Make sure you set Language to “C# Statements” (which is not the default!)

The C# code is this:

var allStates = from s in States select s.ID;
var cachedStates = from s in StateCaches select s.State_id;
var toProcessStates = allStates.Except(cachedStates);

foreach(var id in toProcessStates)
  var multiGeo = (from s in States where s.ID == id select s.Geography).FirstOrDefault();

  for(int geoNum = 1; geoNum <= multiGeo.STNumGeometries(); geoNum++) 
    var geography = multiGeo.STGeometryN(geoNum); 
    if(geography != null) 
        int points = (int)geography.STNumPoints(); 
        if(points > 0)
          StringBuilder kml = new StringBuilder(points * 25);
          for(int i = 1; i <= points; i++)
            var point = geography.STPointN(i);
            kml.AppendFormat("{0},{1} ", point.Long, point.Lat);

        var row = new StateCache
          State_id = id,
          RdCoordinates = kml.ToString(),



Basically it is finding all the states that are in the States table that are not already in the StateCache table and then, one by one, converting them to the Logi compatible format.

Remember earlier that whole thing about POLYGON or MULTIPOLYGON? I handle this here by calling STGeometryN to get the number of polygons (ok, it could be something other than a polygon but I know it’s not. I’m not trying to solve the worlds’ problems … just mine). Then, knowing the number of polygons, I enumerate over each one and create the row with a FK back to the state.

After running this code, if you have the same starting data I have, you will have 149 rows in the StateCache table.

Rendering in Logi

With the data created it is time to open Logi Info Studio. I’m using version 11.0.519 (64bit).

  1. Create a SQL Data Layer named “Spatial” connecting to the Spatial DB you loaded the data into.
  2. Open the Default report (or create a new one)
  3. Add a Google Map to the body. Set ID to stateMap and Height and Width to 600
  4. Add a Google Map Polygons under stateMap. Set ID to statePolygons
  5. Add a DataLayer.SQL under statePolygons. Set ID to stateSql
  6. Set stateSql Connection ID to the Spatial connection
  7. Set stateSql’s Source to “select * from StateCache”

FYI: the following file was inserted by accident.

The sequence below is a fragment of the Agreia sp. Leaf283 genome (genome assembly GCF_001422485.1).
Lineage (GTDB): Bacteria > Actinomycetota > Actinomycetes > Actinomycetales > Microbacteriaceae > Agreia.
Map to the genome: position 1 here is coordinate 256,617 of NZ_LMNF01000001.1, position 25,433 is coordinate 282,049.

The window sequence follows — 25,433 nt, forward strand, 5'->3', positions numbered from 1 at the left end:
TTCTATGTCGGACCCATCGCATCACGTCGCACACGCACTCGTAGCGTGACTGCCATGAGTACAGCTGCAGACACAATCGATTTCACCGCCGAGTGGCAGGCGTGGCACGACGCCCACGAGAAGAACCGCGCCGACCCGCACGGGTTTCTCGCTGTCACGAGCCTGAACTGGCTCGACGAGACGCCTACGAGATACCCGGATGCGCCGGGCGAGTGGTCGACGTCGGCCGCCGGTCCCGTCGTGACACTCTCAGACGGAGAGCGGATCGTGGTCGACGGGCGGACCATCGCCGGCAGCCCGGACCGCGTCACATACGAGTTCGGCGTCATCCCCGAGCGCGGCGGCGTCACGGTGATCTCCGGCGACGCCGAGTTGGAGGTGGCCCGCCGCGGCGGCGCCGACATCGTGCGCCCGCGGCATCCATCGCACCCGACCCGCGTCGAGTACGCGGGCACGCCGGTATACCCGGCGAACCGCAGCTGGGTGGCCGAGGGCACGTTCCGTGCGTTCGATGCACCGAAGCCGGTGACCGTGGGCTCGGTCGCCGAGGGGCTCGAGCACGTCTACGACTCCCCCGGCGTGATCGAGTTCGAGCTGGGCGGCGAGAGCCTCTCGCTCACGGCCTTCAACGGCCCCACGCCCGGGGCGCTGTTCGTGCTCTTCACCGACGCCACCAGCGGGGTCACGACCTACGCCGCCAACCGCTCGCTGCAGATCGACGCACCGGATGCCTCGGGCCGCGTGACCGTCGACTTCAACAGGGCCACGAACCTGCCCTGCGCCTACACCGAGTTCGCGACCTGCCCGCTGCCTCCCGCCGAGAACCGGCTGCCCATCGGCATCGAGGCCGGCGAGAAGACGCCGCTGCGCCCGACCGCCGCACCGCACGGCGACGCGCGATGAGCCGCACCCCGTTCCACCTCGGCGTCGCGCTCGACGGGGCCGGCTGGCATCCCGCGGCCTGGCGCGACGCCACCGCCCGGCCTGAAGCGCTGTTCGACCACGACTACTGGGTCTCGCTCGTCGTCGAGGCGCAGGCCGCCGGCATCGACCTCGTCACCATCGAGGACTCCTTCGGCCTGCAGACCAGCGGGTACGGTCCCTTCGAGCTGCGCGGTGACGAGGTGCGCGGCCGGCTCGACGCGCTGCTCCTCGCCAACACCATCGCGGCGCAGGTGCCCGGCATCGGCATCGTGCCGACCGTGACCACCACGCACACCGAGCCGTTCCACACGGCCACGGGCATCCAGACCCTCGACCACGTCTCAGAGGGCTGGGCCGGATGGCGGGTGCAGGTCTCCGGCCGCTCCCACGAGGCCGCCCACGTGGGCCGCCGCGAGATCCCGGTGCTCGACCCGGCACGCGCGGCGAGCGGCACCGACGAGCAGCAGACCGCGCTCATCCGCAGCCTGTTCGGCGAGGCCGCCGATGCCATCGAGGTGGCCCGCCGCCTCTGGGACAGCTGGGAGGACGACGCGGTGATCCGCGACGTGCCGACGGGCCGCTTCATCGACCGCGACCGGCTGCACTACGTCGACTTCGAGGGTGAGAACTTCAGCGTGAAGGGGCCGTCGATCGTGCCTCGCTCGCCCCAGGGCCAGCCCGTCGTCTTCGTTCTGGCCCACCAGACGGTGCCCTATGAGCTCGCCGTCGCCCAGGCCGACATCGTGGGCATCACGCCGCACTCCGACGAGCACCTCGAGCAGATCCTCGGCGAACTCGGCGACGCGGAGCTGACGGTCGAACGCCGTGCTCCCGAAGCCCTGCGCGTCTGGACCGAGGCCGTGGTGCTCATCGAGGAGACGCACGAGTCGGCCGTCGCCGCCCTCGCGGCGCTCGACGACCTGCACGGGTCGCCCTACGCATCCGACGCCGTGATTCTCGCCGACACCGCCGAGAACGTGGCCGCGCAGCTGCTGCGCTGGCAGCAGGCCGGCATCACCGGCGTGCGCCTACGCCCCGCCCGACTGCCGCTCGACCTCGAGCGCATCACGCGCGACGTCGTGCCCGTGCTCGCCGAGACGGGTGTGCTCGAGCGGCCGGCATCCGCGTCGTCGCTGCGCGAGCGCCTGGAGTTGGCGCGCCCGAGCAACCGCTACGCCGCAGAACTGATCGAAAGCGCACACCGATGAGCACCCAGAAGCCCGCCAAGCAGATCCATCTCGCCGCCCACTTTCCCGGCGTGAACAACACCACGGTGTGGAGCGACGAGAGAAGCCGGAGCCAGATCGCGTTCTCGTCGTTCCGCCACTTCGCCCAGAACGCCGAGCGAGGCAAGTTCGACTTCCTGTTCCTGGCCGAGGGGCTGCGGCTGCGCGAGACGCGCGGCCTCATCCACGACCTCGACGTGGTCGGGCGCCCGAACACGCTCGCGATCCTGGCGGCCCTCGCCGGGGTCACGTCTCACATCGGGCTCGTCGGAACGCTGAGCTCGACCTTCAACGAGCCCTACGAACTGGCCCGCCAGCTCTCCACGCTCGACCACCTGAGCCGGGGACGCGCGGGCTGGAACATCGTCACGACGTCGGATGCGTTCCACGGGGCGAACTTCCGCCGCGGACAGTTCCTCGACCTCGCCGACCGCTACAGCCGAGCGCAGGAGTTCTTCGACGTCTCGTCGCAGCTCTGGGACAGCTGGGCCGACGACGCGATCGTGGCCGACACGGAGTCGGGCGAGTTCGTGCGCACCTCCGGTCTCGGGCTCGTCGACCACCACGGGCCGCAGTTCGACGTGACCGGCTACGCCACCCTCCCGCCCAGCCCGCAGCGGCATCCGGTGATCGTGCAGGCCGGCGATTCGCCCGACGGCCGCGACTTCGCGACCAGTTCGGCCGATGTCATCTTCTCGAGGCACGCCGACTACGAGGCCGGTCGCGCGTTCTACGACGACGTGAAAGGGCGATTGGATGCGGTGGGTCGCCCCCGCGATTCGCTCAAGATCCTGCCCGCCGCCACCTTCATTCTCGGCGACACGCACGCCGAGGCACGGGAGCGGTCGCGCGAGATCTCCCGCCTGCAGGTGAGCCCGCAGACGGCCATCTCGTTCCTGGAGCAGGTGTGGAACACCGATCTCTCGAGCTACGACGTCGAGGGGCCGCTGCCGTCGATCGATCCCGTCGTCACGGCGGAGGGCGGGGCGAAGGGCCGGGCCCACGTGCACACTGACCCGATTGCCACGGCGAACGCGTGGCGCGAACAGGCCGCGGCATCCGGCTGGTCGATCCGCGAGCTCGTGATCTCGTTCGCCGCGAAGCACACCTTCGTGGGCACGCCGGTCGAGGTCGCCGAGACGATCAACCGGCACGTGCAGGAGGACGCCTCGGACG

So what did we do there?

We created a Google Map (stateMap) and added a polygon layer to it (statePolygons). We added a SQL data layer under the polygons and are selecting back the id, state_id and rdCoordinates column. This is enough information for Logi to render the regions in Google Maps. Save and hit F5 and your map should look like this:


Awesome, right? Now let’s add some colors.

Our query is bringing back not only the coordinates but also a state_id. Ok, this isn’t really a measurement but it is a number that differs for each state so we can use it for distinct colors.

So now let’s do this…

  1. Add a Color Spectrum Column under stateSql. Set ID to colorSpectrum
  2. Set colorSpectrum Data Column to “state_id”
  3. Set colorSpectrum High Value Color to #0000FF
  4. Set colorSpectrum Low Value Color to #FF0000
  5. Set statePolygons Fill Color to “@Data.colorSpectrum~” (no quotes)

What we just did was add a color spectrum column to the data source, set the high color to blue and the low color to red and defined the state_id column as the data. This means that state with an ID of 1 would use a red color and a state with ID of 56 would use a blue color. The data here is contrived but it could just as easily been population or sales or whatever.

Save and refresh the browser and now your map should look something like this:

Logi Analytics US States and Territories


Let me know what you think! If you know a better way or end up using this recipe, I would love to hear it!